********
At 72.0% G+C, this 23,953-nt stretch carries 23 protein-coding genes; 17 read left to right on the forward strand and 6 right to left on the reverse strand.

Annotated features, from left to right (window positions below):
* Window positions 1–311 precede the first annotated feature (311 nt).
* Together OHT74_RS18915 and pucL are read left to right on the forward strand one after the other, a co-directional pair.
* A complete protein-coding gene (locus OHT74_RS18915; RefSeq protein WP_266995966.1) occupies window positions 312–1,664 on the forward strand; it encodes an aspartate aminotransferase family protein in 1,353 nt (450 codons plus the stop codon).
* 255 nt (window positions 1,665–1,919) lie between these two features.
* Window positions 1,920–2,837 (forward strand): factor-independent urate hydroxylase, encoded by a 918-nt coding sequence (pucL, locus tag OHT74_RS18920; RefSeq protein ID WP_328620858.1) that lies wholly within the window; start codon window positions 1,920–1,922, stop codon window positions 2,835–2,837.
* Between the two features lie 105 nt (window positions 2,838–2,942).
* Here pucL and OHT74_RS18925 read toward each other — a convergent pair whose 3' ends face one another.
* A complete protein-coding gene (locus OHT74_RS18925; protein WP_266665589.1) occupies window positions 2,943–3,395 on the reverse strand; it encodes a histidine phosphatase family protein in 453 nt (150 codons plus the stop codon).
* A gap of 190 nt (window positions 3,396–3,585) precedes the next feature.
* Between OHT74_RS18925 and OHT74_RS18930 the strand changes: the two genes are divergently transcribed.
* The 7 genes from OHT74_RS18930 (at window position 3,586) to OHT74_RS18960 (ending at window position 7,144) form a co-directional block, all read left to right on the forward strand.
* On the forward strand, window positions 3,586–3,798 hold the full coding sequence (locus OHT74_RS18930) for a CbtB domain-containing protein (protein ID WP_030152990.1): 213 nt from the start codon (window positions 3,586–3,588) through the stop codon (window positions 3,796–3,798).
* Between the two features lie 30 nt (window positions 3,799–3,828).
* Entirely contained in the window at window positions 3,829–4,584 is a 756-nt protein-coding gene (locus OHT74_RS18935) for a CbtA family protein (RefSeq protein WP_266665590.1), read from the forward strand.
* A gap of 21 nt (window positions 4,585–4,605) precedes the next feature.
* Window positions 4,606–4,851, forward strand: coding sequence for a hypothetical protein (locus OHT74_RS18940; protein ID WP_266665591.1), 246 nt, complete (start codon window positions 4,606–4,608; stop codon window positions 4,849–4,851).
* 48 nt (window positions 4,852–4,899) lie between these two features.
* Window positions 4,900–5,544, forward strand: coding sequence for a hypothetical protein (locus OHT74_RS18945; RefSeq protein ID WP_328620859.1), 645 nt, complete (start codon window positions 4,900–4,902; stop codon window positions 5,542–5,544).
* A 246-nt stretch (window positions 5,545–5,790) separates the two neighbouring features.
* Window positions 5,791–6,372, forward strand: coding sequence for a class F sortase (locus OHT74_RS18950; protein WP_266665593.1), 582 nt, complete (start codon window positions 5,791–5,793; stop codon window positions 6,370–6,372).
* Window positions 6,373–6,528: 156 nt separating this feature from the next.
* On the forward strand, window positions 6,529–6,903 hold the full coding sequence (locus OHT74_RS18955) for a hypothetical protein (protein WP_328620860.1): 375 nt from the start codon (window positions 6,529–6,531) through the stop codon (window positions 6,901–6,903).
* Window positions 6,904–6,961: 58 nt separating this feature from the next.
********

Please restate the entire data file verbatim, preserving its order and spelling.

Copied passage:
At 72.0% G+C, this 23,953-nt stretch carries 23 protein-coding genes; 17 read left to right on the forward strand and 6 right to left on the reverse strand.

Annotated features, from left to right (window positions below):
* Window positions 1–311 precede the first annotated feature (311 nt).
* Together OHT74_RS18915 and pucL are read left to right on the forward strand one after the other, a co-directional pair.
* A complete protein-coding gene (locus OHT74_RS18915; RefSeq protein WP_266995966.1) occupies window positions 312–1,664 on the forward strand; it encodes an aspartate aminotransferase family protein in 1,353 nt (450 codons plus the stop codon).
* 255 nt (window positions 1,665–1,919) lie between these two features.
* Window positions 1,920–2,837 (forward strand): factor-independent urate hydroxylase, encoded by a 918-nt coding sequence (pucL, locus tag OHT74_RS18920; RefSeq protein ID WP_328620858.1) that lies wholly within the window; start codon window positions 1,920–1,922, stop codon window positions 2,835–2,837.
* Between the two features lie 105 nt (window positions 2,838–2,942).
* Here pucL and OHT74_RS18925 read toward each other — a convergent pair whose 3' ends face one another.
* A complete protein-coding gene (locus OHT74_RS18925; protein WP_266665589.1) occupies window positions 2,943–3,395 on the reverse strand; it encodes a histidine phosphatase family protein in 453 nt (150 codons plus the stop codon).
* A gap of 190 nt (window positions 3,396–3,585) precedes the next feature.
* Between OHT74_RS18925 and OHT74_RS18930 the strand changes: the two genes are divergently transcribed.
* The 7 genes from OHT74_RS18930 (at window position 3,586) to OHT74_RS18960 (ending at window position 7,144) form a co-directional block, all read left to right on the forward strand.
* On the forward strand, window positions 3,586–3,798 hold the full coding sequence (locus OHT74_RS18930) for a CbtB domain-containing protein (protein ID WP_030152990.1): 213 nt from the start codon (window positions 3,586–3,588) through the stop codon (window positions 3,796–3,798).
* Between the two features lie 30 nt (window positions 3,799–3,828).
* Entirely contained in the window at window positions 3,829–4,584 is a 756-nt protein-coding gene (locus OHT74_RS18935) for a CbtA family protein (RefSeq protein WP_266665590.1), read from the forward strand.
* A gap of 21 nt (window positions 4,585–4,605) precedes the next feature.
* Window positions 4,606–4,851, forward strand: coding sequence for a hypothetical protein (locus OHT74_RS18940; protein ID WP_266665591.1), 246 nt, complete (start codon window positions 4,606–4,608; stop codon window positions 4,849–4,851).
* 48 nt (window positions 4,852–4,899) lie between these two features.
* Window positions 4,900–5,544, forward strand: coding sequence for a hypothetical protein (locus OHT74_RS18945; RefSeq protein ID WP_328620859.1), 645 nt, complete (start codon window positions 4,900–4,902; stop codon window positions 5,542–5,544).
* A 246-nt stretch (window positions 5,545–5,790) separates the two neighbouring features.
* Window positions 5,791–6,372, forward strand: coding sequence for a class F sortase (locus OHT74_RS18950; protein WP_266665593.1), 582 nt, complete (start codon window positions 5,791–5,793; stop codon window positions 6,370–6,372).
* Window positions 6,373–6,528: 156 nt separating this feature from the next.
* On the forward strand, window positions 6,529–6,903 hold the full coding sequence (locus OHT74_RS18955) for a hypothetical protein (protein WP_328620860.1): 375 nt from the start codon (window positions 6,529–6,531) through the stop codon (window positions 6,901–6,903).
* Window positions 6,904–6,961: 58 nt separating this feature from the next.